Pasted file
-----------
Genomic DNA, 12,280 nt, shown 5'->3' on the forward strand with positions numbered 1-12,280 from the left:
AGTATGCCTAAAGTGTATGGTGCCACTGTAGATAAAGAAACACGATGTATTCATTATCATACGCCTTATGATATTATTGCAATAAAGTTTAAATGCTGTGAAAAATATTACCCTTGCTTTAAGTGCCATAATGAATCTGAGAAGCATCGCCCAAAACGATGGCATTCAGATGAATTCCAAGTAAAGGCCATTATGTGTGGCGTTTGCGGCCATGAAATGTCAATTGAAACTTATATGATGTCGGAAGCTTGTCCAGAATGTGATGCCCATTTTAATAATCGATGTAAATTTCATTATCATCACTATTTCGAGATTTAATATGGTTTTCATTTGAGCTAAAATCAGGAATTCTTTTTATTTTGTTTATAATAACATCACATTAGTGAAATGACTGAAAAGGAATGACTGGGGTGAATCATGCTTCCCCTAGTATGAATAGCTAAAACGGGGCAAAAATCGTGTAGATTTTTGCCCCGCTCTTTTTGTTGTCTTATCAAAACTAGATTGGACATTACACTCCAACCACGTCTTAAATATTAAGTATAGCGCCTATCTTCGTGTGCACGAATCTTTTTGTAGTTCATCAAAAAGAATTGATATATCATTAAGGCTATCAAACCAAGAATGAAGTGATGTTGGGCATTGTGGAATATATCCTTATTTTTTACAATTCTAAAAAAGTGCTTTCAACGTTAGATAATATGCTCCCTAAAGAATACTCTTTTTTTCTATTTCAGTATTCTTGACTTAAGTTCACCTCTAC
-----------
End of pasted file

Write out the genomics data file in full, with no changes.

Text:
Genomic DNA, 12,280 nt, shown 5'->3' on the forward strand with positions numbered 1-12,280 from the left:
AGTATGCCTAAAGTGTATGGTGCCACTGTAGATAAAGAAACACGATGTATTCATTATCATACGCCTTATGATATTATTGCAATAAAGTTTAAATGCTGTGAAAAATATTACCCTTGCTTTAAGTGCCATAATGAATCTGAGAAGCATCGCCCAAAACGATGGCATTCAGATGAATTCCAAGTAAAGGCCATTATGTGTGGCGTTTGCGGCCATGAAATGTCAATTGAAACTTATATGATGTCGGAAGCTTGTCCAGAATGTGATGCCCATTTTAATAATCGATGTAAATTTCATTATCATCACTATTTCGAGATTTAATATGGTTTTCATTTGAGCTAAAATCAGGAATTCTTTTTATTTTGTTTATAATAACATCACATTAGTGAAATGACTGAAAAGGAATGACTGGGGTGAATCATGCTTCCCCTAGTATGAATAGCTAAAACGGGGCAAAAATCGTGTAGATTTTTGCCCCGCTCTTTTTGTTGTCTTATCAAAACTAGATTGGACATTACACTCCAACCACGTCTTAAATATTAAGTATAGCGCCTATCTTCGTGTGCACGAATCTTTTTGTAGTTCATCAAAAAGAATTGATATATCATTAAGGCTATCAAACCAAGAATGAAGTGATGTTGGGCATTGTGGAATATATCCTTATTTTTTACAATTCTAAAAAAGTGCTTTCAACGTTAGATAATATGCTCCCTAAAGAATACTCTTTTTTTCTATTTCAGTATTCTTGACTTAAGTTCACCTCTAC